LONDON: British hospitals said they were forced to divert emergencies on Friday (May 12) after a suspected national cyber attack.
"We are aware of a cyber security incident and we are working on a response," said a spokesman for NHS Digital, a division of the NHS which handles information technology issues.
The National Health Service said that as of 3.30pm local time 16 organisations had reported that they were affected by the cyber attack.
In a statement, it said it believed the malware variant used in the attack was called Wanna Decryptor.
It added that the attack was not specifically targeted at the NHS, and was affecting organisations from across a range of sectors.
"At this stage we do not have any evidence that patient data has been accessed. We will continue to work with affected organisations to confirm this," it said in a statement.
"NHS Digital is working closely with the National Cyber Security Centre, the Department of Health and NHS England to support affected organisations and to recommend appropriate mitigations," it added.
British hospital workers were warned on Friday that they were at threat from malicious software, according to an email seen by Reuters.
"The Trust has been advised by I.T. security and NHS-Digital of a serious Ransomware threat currently in circulation throughout the NHS," the email to employees of Britain's National Health Service said.
"Following a suspected national cyber attack we are taking all precautionary measures possible to protect our local NHS systems and services," NHS Merseyside in the north of England said on Twitter.
Patients requiring emergency treatment across England were diverted from the affected hospitals and the public was advised to seek medical care only for acute medical conditions.
"We are experiencing a major IT disruption and there are delays at all of our hospitals," said Barts Health, England's largest NHS hospital trust, in a statement on its website.
"We have activated our major incident plan to make sure we can maintain the safety and welfare of patients. We are very sorry that we have to cancel routine appointments, and would ask members of the public to use other NHS services wherever possible."
It added that ambulances were being diverted to neighbouring hospitals, and that the problem was affecting the switchboard at Newham hospital, but that direct line phones were still working.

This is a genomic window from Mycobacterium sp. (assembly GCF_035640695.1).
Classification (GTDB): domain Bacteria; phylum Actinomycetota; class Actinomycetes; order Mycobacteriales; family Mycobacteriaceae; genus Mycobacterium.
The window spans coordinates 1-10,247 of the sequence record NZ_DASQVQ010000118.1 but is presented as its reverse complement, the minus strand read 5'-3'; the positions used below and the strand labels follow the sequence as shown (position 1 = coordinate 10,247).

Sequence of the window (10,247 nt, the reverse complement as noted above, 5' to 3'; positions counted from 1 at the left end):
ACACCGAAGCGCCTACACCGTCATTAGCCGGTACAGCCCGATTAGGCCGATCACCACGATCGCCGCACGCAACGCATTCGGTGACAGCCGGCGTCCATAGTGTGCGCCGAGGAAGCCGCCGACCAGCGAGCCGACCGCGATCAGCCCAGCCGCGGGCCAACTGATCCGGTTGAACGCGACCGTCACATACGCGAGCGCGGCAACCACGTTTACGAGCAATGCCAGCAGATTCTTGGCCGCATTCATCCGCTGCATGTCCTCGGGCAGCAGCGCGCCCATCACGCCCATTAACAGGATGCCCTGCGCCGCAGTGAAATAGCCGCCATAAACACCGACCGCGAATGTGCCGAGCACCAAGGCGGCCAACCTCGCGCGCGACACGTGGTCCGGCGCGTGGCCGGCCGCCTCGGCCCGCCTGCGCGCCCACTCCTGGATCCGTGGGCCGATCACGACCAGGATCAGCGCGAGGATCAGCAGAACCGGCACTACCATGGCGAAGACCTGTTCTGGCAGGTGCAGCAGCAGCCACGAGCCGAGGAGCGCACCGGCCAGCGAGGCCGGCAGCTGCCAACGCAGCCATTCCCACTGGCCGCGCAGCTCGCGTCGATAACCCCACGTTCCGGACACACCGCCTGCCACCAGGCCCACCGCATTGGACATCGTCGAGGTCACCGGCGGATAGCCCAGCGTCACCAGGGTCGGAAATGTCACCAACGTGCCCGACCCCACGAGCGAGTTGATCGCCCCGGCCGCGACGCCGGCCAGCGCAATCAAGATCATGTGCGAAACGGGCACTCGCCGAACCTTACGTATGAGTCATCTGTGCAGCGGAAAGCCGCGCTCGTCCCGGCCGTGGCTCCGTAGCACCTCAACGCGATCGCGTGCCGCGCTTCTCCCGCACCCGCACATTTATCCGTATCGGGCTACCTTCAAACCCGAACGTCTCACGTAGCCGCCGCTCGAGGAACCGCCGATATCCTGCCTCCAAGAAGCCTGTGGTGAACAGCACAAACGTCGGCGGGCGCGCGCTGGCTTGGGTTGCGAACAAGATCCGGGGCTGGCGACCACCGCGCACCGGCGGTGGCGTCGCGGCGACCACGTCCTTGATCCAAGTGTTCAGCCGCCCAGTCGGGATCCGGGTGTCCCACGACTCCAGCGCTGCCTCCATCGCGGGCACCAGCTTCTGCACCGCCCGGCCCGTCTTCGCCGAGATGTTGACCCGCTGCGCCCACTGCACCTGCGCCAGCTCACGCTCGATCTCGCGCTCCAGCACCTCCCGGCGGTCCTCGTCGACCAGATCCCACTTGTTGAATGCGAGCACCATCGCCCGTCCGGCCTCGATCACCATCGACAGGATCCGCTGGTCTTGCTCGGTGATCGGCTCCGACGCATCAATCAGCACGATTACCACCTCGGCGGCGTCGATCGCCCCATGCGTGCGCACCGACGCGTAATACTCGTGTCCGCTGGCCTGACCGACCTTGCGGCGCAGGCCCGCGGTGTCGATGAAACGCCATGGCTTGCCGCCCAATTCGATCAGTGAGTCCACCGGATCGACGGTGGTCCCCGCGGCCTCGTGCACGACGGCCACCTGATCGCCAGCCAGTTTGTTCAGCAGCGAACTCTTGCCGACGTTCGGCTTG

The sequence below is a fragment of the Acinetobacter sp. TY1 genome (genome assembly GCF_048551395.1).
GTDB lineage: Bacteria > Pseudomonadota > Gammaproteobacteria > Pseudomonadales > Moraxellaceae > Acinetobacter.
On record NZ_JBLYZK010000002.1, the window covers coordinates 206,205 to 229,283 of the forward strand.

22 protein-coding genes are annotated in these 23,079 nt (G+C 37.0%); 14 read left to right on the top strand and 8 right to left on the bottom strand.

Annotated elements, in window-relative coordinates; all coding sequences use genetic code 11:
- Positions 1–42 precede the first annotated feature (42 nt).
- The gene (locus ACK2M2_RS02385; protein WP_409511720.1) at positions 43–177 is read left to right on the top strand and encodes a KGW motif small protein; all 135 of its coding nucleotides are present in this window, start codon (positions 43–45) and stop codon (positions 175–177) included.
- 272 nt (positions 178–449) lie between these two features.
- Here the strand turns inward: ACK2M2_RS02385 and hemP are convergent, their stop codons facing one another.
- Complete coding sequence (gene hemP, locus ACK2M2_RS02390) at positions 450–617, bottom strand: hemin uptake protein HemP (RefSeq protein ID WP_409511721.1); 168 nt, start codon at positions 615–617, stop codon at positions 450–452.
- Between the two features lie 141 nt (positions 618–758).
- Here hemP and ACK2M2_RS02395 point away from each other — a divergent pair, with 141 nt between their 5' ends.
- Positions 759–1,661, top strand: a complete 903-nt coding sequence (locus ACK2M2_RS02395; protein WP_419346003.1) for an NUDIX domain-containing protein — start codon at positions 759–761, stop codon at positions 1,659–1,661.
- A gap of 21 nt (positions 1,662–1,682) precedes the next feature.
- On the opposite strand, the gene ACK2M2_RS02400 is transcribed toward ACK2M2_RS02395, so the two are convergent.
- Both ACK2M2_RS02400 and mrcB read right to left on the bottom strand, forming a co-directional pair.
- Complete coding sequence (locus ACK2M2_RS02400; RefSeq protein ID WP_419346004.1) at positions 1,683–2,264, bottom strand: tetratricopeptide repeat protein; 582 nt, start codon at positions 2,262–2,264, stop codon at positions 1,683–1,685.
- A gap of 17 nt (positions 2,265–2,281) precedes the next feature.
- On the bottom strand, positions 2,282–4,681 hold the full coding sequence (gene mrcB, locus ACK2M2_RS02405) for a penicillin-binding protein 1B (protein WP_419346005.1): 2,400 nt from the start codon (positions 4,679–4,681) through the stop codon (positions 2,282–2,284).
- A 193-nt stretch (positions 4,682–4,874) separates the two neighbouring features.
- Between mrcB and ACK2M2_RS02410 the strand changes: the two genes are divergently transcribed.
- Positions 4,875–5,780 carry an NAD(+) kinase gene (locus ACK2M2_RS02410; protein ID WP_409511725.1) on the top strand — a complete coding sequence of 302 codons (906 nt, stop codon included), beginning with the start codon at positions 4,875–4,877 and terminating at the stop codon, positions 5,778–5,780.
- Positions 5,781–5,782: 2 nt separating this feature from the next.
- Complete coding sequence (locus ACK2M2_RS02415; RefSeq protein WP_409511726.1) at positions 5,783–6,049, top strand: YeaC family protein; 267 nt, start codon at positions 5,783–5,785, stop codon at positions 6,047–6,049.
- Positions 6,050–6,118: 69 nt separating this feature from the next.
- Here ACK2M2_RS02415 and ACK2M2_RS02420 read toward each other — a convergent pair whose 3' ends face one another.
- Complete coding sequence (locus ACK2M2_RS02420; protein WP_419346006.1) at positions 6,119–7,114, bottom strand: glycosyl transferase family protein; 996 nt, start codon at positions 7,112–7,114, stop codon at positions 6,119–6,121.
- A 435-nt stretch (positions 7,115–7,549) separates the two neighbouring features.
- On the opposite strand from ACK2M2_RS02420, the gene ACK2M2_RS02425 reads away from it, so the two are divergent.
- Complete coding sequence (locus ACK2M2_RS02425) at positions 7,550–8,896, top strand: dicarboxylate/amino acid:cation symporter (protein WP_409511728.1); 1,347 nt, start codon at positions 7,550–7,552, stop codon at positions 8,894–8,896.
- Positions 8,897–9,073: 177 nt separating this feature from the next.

A reporter from the Health Service Journal said the attack had affected X-ray imaging systems, pathology test results, phone systems and patient administration systems.
Local media reported that the hack appeared to involve ransomware, with the Independent citing online messages saying that hospitals were being told they would have to pay a ransom to regain control.
"We got a message saying your computers are now under their control and pay a certain amount of money," the Independent reported the messages as reading. "And now everything is gone.”
Britain's National Crime Agency said it was aware of the reports of a cyber attack but made no further comment.
The opposition Labour Party said the government "needs to be clear about what had happened, and what measures they are taking to reduce the threat to patients".
"This cyber attack is terrible news and a real worry for patients," said Shadow Health Secretary Jonathan Ashworth in a statement.
“The safety of the public must be the priority and the NHS should be given every resource to bring the situation under control as soon as possible.“
Earlier on Friday, Spain's government warned that a large number of companies had come under a similar ransomware attack.
Researchers behind the MalwareHunterTeam Twitter account noted that the ransomware had also infected users in countries including Russia, Germany, Japan, Indonesia, Vietnam, and the Philippines.